Pettit’s paintings are bold, incorporating both lightness and darkness. He aims to knit together perceptions and concepts into energetic pieces that appeal to the personal and the collective. Michael Pettit’s work challenges classification; his work embraces the multifarious and is ever-changing. He states, “People have often remarked that I seem to be able to fully assimilate very contrasting styles and idioms, make each my own, and produce a work that is its own distinct integrated world. I am beguiled by the “game” that’s set and which evolves for each picture, and the challenge is to play it out with thoroughness”.
Since his first solo exhibition at the Walsh-Marais Gallery and the Natal Society of Art in 1973, Pettit has participated in several solo and group exhibitions, all of which have been held in South African cities. Michael’s works hang in prestigious galleries and public collections in South Africa, such as the Nelson Mandela Metropolitan Art Museum, the Durban Art Gallery, the Pietersburg Art Gallery, and the S.A. National Gallery. Prominent universities and private collections have also acquired the artist’s artworks. Pettit currently lives and works in Cape Town.
Maluka describes himself as a “bio-artist, cultural analyst, ethical hacker, global citizen, and Ph.D. dropout”. However, he is perhaps most celebrated for his large-scale portraits with bold expressions that expose profound and collective truths regarding survival and confrontation. Drawing inspiration from his family’s forceful displacement during Apartheid and his childhood growing up in the Cape Flats, Maluka explores themes of migration and human emotion, and occasions of overlap with the worlds of fashion and popular culture. To discuss the erasure of immigrant identities, he paints his portraits with a sense of ambiguity and uncertainty, suggesting a transnational identity.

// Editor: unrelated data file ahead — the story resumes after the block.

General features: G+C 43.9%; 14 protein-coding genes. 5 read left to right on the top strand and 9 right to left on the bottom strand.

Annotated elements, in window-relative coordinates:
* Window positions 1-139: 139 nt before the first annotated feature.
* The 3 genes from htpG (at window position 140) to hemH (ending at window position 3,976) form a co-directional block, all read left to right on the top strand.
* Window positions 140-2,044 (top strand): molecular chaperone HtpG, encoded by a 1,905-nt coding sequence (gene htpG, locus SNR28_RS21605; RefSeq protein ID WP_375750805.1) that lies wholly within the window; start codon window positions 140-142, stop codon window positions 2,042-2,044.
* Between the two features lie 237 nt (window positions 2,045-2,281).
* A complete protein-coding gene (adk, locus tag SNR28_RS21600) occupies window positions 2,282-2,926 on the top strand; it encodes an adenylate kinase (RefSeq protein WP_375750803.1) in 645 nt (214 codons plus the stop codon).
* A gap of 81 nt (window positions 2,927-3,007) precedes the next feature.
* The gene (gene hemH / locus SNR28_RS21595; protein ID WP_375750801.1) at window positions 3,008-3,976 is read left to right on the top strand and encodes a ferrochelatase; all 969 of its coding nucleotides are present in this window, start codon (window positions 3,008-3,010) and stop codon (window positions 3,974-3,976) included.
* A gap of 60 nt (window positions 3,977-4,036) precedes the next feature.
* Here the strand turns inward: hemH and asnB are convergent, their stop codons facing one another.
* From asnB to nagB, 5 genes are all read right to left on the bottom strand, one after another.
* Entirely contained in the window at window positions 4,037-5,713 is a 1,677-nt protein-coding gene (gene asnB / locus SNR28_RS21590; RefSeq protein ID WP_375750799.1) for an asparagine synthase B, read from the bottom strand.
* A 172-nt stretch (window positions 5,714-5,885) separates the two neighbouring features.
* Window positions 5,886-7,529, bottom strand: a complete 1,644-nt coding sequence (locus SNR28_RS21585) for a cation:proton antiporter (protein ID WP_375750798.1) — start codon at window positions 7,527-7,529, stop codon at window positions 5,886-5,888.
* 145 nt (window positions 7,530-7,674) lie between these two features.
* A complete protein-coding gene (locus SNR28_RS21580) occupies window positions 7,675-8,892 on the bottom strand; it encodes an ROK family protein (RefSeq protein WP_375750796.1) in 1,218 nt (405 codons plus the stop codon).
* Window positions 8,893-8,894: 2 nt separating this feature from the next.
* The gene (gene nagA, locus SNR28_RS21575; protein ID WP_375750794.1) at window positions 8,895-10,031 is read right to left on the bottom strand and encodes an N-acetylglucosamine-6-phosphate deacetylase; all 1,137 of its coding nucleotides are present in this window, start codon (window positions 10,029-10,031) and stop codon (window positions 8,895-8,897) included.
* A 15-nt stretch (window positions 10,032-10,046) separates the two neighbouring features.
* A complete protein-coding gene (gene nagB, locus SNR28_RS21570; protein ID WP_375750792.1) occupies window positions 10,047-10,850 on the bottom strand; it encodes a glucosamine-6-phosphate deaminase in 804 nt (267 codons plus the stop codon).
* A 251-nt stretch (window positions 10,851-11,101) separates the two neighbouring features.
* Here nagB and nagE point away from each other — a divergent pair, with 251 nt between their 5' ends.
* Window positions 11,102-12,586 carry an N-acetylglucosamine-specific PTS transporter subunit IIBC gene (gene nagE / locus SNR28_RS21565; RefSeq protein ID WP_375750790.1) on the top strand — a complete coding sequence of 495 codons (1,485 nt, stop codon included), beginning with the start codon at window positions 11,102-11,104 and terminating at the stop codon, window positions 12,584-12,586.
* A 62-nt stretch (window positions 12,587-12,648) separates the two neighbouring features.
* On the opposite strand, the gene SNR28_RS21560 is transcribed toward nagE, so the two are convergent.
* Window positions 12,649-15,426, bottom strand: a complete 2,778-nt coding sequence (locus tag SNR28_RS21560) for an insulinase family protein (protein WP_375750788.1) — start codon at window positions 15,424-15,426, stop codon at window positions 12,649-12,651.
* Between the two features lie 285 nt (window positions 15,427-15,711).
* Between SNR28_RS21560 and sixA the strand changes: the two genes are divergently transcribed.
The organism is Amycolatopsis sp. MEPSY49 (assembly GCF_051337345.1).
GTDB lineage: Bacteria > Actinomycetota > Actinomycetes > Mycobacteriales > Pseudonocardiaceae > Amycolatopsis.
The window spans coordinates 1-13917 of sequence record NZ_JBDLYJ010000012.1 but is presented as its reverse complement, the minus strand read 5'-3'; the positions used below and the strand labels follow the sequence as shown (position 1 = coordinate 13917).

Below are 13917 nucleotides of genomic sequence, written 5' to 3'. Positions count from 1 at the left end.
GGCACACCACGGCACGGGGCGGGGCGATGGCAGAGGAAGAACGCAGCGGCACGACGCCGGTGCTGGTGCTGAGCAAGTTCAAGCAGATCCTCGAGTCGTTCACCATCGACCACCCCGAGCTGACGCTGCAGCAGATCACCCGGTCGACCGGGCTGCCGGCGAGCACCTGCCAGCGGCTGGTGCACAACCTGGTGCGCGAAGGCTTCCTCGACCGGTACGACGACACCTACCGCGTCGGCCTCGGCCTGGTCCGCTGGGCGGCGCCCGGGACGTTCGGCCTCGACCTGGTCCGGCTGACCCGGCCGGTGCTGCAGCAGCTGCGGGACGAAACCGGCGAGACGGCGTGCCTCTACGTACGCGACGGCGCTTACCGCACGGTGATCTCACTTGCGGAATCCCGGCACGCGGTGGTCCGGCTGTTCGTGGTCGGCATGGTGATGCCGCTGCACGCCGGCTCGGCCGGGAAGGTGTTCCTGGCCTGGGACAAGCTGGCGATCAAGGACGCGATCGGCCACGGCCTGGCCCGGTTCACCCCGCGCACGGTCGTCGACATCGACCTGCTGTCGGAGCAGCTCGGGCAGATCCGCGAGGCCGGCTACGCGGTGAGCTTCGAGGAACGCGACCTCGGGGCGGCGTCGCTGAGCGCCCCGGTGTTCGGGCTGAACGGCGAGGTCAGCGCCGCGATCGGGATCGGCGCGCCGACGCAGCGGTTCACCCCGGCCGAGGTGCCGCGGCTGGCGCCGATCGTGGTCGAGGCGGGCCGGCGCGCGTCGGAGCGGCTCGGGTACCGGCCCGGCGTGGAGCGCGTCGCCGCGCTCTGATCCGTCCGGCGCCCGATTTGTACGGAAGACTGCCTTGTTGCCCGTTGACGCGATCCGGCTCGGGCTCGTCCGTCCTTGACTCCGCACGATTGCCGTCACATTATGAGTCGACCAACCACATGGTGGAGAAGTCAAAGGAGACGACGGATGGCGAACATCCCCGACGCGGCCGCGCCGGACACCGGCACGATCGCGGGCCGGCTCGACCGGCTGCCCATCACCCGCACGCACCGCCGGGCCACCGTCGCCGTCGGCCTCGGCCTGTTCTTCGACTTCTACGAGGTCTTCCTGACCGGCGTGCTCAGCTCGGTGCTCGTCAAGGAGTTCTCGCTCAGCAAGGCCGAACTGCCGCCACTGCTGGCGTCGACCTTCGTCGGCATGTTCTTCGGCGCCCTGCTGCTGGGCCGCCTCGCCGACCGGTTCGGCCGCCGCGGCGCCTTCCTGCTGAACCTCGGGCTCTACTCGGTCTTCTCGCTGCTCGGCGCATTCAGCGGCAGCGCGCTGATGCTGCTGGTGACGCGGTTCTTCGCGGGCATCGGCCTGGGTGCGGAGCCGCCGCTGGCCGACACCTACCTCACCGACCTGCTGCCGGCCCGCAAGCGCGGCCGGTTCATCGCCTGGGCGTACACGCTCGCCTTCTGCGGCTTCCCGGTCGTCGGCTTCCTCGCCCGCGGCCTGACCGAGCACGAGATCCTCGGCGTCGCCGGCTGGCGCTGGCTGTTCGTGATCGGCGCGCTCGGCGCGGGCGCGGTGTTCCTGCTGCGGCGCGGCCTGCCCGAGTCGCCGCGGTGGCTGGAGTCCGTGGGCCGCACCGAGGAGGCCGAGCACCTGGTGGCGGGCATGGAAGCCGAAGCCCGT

“I am my main subject. I change so much so fast. I can’t stay on one angle all the time. My perspectives change the more I learn, read and come in touch with people. I think what I’m looking for is the “in between”. Sometimes race, sometimes sex, sometimes culture, sometimes not about that at all, sometimes about class and identity. An identity which defies the usual specificity prescribed by geographic and cultural borders. Basically the multidimensionality of the human experience.”
Artist Ndikhumbule Ngqinambi, born in 1977, is a South African painter based in Cape Town. Though he studied at Community Arts Project in Cape Town, he is mostly a self-taught visual artist. Ngqinambi’s work is inspired by sound, films, body movement and dance. He describes his work as “extreme figurative expression”. His paintings reflect South African and international political landscapes and their social dynamics.